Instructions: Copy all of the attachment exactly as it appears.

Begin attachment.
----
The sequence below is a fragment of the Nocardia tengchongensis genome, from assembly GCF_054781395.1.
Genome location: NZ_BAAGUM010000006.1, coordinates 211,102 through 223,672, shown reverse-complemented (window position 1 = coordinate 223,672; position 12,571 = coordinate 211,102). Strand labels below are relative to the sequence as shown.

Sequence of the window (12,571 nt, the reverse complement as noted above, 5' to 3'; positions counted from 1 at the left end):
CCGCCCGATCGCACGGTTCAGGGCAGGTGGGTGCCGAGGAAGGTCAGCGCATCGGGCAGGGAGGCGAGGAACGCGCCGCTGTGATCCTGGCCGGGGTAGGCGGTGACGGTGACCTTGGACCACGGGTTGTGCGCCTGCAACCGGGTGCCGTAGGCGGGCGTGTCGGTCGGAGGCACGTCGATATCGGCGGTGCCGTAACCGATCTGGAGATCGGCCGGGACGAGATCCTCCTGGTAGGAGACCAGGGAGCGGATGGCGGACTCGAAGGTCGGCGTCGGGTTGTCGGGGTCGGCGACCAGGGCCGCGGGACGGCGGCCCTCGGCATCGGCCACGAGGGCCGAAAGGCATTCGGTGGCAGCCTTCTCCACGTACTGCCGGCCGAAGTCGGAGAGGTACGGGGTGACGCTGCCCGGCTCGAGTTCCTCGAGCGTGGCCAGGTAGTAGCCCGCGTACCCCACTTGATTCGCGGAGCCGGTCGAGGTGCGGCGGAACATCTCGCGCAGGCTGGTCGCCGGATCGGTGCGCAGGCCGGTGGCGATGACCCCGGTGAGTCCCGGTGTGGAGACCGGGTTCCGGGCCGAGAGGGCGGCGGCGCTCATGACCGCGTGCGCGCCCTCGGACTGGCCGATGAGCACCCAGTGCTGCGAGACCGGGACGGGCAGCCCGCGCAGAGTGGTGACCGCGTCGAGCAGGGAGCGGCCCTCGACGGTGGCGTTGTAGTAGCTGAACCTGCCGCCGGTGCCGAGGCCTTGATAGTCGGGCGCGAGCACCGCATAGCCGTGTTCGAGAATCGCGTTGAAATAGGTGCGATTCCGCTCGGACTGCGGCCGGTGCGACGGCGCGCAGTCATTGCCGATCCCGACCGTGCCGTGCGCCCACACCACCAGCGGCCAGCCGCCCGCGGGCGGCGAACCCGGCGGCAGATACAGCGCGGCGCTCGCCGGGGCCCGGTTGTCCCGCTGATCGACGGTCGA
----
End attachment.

The sequence below is a fragment of the Nocardia tengchongensis genome, from assembly GCF_054781395.1.
Genome location: NZ_BAAGUM010000006.1, coordinates 211,102 through 223,672, shown reverse-complemented (window position 1 = coordinate 223,672; position 12,571 = coordinate 211,102). Strand labels below are relative to the sequence as shown.

Sequence of the window (12,571 nt, the reverse complement as noted above, 5' to 3'; positions counted from 1 at the left end):
CCGCCCGATCGCACGGTTCAGGGCAGGTGGGTGCCGAGGAAGGTCAGCGCATCGGGCAGGGAGGCGAGGAACGCGCCGCTGTGATCCTGGCCGGGGTAGGCGGTGACGGTGACCTTGGACCACGGGTTGTGCGCCTGCAACCGGGTGCCGTAGGCGGGCGTGTCGGTCGGAGGCACGTCGATATCGGCGGTGCCGTAACCGATCTGGAGATCGGCCGGGACGAGATCCTCCTGGTAGGAGACCAGGGAGCGGATGGCGGACTCGAAGGTCGGCGTCGGGTTGTCGGGGTCGGCGACCAGGGCCGCGGGACGGCGGCCCTCGGCATCGGCCACGAGGGCCGAAAGGCATTCGGTGGCAGCCTTCTCCACGTACTGCCGGCCGAAGTCGGAGAGGTACGGGGTGACGCTGCCCGGCTCGAGTTCCTCGAGCGTGGCCAGGTAGTAGCCCGCGTACCCCACTTGATTCGCGGAGCCGGTCGAGGTGCGGCGGAACATCTCGCGCAGGCTGGTCGCCGGATCGGTGCGCAGGCCGGTGGCGATGACCCCGGTGAGTCCCGGTGTGGAGACCGGGTTCCGGGCCGAGAGGGCGGCGGCGCTCATGACCGCGTGCGCGCCCTCGGACTGGCCGATGAGCACCCAGTGCTGCGAGACCGGGACGGGCAGCCCGCGCAGAGTGGTGACCGCGTCGAGCAGGGAGCGGCCCTCGACGGTGGCGTTGTAGTAGCTGAACCTGCCGCCGGTGCCGAGGCCTTGATAGTCGGGCGCGAGCACCGCATAGCCGTGTTCGAGAATCGCGTTGAAATAGGTGCGATTCCGCTCGGACTGCGGCCGGTGCGACGGCGCGCAGTCATTGCCGATCCCGACCGTGCCGTGCGCCCACACCACCAGCGGCCAGCCGCCCGCGGGCGGCGAACCCGGCGGCAGATACAGCGCGGCGCTCGCCGGGGCCCGGTTGTCCCGCTGATCGACGGTCGA